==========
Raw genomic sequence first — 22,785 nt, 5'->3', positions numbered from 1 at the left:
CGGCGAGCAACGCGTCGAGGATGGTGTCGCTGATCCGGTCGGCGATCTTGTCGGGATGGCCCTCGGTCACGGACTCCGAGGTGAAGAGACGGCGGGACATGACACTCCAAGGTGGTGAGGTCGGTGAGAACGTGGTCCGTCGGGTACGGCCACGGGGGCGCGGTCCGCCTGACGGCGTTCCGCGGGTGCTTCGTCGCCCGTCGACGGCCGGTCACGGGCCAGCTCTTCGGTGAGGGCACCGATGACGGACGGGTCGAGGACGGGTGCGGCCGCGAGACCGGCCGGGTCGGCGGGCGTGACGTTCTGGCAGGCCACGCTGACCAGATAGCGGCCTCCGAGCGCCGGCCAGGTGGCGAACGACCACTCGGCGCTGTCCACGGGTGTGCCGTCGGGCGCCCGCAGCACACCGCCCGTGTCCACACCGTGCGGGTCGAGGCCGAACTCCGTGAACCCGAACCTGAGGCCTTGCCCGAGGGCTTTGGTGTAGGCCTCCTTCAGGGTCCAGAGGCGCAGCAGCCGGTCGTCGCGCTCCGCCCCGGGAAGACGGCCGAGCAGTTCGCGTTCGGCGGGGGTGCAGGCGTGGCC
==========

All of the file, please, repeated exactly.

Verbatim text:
Raw genomic sequence first — 22,785 nt, 5'->3', positions numbered from 1 at the left:
CGGCGAGCAACGCGTCGAGGATGGTGTCGCTGATCCGGTCGGCGATCTTGTCGGGATGGCCCTCGGTCACGGACTCCGAGGTGAAGAGACGGCGGGACATGACACTCCAAGGTGGTGAGGTCGGTGAGAACGTGGTCCGTCGGGTACGGCCACGGGGGCGCGGTCCGCCTGACGGCGTTCCGCGGGTGCTTCGTCGCCCGTCGACGGCCGGTCACGGGCCAGCTCTTCGGTGAGGGCACCGATGACGGACGGGTCGAGGACGGGTGCGGCCGCGAGACCGGCCGGGTCGGCGGGCGTGACGTTCTGGCAGGCCACGCTGACCAGATAGCGGCCTCCGAGCGCCGGCCAGGTGGCGAACGACCACTCGGCGCTGTCCACGGGTGTGCCGTCGGGCGCCCGCAGCACACCGCCCGTGTCCACACCGTGCGGGTCGAGGCCGAACTCCGTGAACCCGAACCTGAGGCCTTGCCCGAGGGCTTTGGTGTAGGCCTCCTTCAGGGTCCAGAGGCGCAGCAGCCGGTCGTCGCGCTCCGCCCCGGGAAGACGGCCGAGCAGTTCGCGTTCGGCGGGGGTGCAGGCGTGGCC